The Treasury announced the drive as work began across the EU to bring transparency to virtual currency exchanges.
Under the plan, online platforms would be forced to carry out due diligence on customers and report suspicious transactions in an effort to make them less attractive to criminals.
The pressure was applied as Bitcoin hovered just shy of its latest record value of $11,800 (£8,790) – set on Sunday – on the Luxembourg-based Bitstamp exchange.
Its value has climbed by more than 1,000% in the year to date as it became increasingly seen as a financial asset similar to gold rather than a digital currency.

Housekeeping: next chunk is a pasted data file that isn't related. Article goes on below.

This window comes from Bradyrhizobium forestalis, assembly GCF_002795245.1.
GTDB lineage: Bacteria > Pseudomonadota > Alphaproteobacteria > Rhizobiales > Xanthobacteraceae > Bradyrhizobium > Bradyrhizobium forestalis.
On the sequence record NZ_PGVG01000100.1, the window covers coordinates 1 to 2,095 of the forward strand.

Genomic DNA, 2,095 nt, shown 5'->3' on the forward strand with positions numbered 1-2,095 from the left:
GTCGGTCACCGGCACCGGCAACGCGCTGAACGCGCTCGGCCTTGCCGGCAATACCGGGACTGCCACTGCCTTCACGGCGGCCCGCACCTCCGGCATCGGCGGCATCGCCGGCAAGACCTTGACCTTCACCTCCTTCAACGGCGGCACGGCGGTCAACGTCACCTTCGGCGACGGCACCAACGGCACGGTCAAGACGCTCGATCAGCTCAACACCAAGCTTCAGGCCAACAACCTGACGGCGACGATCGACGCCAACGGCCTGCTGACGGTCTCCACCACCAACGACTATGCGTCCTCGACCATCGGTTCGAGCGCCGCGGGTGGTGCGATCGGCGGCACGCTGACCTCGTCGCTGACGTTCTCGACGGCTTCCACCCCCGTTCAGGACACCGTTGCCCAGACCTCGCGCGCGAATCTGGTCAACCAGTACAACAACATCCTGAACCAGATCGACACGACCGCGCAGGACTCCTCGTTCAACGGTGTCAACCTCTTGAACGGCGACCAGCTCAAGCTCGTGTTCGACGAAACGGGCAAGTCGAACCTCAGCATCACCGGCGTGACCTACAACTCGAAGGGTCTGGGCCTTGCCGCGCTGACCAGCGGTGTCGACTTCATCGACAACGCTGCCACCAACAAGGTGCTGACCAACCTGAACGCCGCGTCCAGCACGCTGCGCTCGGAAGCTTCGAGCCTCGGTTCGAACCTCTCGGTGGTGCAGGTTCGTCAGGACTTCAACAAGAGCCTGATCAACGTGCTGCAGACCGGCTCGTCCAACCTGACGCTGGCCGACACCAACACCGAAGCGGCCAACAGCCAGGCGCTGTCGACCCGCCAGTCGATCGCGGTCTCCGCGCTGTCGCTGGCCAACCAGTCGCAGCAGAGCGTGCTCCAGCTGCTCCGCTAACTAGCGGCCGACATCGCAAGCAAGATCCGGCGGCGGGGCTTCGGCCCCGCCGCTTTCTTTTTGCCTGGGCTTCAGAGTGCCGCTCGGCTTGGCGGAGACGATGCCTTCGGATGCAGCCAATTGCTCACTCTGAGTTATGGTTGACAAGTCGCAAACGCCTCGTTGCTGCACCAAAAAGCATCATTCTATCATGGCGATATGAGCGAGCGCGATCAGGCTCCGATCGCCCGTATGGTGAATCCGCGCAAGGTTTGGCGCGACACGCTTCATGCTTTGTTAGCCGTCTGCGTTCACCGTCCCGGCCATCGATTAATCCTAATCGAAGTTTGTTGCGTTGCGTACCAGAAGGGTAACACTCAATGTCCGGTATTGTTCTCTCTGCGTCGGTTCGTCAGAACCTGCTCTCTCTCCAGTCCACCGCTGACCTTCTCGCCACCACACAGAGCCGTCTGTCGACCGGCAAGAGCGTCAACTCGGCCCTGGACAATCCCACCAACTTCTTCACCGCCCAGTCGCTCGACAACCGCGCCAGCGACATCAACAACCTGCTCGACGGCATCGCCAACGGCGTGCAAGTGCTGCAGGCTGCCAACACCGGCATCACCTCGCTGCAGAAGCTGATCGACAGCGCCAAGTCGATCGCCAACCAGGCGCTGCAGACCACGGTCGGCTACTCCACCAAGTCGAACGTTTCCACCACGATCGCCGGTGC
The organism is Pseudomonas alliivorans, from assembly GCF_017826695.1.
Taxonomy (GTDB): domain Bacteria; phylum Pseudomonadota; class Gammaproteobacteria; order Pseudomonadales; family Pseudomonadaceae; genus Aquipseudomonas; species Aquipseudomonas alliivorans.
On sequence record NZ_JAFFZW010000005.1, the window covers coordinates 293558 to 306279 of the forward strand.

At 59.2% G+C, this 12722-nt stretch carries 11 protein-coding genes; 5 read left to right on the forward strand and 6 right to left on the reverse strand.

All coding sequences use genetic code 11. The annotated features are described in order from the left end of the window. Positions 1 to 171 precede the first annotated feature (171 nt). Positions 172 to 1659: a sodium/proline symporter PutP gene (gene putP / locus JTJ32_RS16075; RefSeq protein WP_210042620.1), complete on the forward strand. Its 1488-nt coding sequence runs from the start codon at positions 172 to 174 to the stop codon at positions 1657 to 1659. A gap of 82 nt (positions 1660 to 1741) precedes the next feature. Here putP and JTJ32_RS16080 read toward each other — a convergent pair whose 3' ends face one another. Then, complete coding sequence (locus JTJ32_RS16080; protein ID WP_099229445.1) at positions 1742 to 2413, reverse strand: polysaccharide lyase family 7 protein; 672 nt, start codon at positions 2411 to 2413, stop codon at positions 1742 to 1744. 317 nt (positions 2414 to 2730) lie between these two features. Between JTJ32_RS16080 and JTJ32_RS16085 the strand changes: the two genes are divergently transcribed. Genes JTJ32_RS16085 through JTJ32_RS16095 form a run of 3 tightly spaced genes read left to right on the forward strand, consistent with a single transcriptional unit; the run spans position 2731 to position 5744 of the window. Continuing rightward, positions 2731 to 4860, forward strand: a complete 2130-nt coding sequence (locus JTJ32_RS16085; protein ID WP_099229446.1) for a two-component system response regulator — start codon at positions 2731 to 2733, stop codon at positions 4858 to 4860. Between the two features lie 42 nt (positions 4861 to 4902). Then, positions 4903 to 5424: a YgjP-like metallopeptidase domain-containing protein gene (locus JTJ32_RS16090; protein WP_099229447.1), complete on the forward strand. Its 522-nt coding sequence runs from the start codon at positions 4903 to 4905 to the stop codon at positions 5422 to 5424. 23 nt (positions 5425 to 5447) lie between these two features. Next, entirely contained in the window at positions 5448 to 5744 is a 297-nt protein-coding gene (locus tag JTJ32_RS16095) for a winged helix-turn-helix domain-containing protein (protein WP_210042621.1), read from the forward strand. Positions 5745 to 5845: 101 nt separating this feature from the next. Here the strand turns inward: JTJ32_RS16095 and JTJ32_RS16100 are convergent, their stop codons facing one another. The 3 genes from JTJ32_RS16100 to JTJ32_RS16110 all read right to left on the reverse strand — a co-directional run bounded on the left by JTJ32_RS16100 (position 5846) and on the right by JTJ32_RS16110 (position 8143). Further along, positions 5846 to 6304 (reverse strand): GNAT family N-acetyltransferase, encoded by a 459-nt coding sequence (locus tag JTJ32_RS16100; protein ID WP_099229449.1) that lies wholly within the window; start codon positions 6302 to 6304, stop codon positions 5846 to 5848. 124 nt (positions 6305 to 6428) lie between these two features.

The value fluctuated wildly last week as it approached $11,400, with seasoned investors and regulators warning of the risks of a bubble fit for bursting.
However, there are hopes that the creation of futures markets next year will help soothe volatility.
A particular concern for the authorities – because digital currencies are currently unregulated – is the ease of which they offer holders the ability to avoid detection.
A prime example of this was seen in May when a third of NHS Trusts were crippled by hackers who demanded ransoms paid in Bitcoin to unlock their computers.
The WannaCry ransomware targeted systems worldwide.
A Treasury spokesman said: “We have clear tax rules for people who use crypto-currencies and like all tax rules, these are kept under review.
“We also intend to update regulation to bring virtual currency exchange platforms into anti-money laundering and counter-terrorist financing regulation.”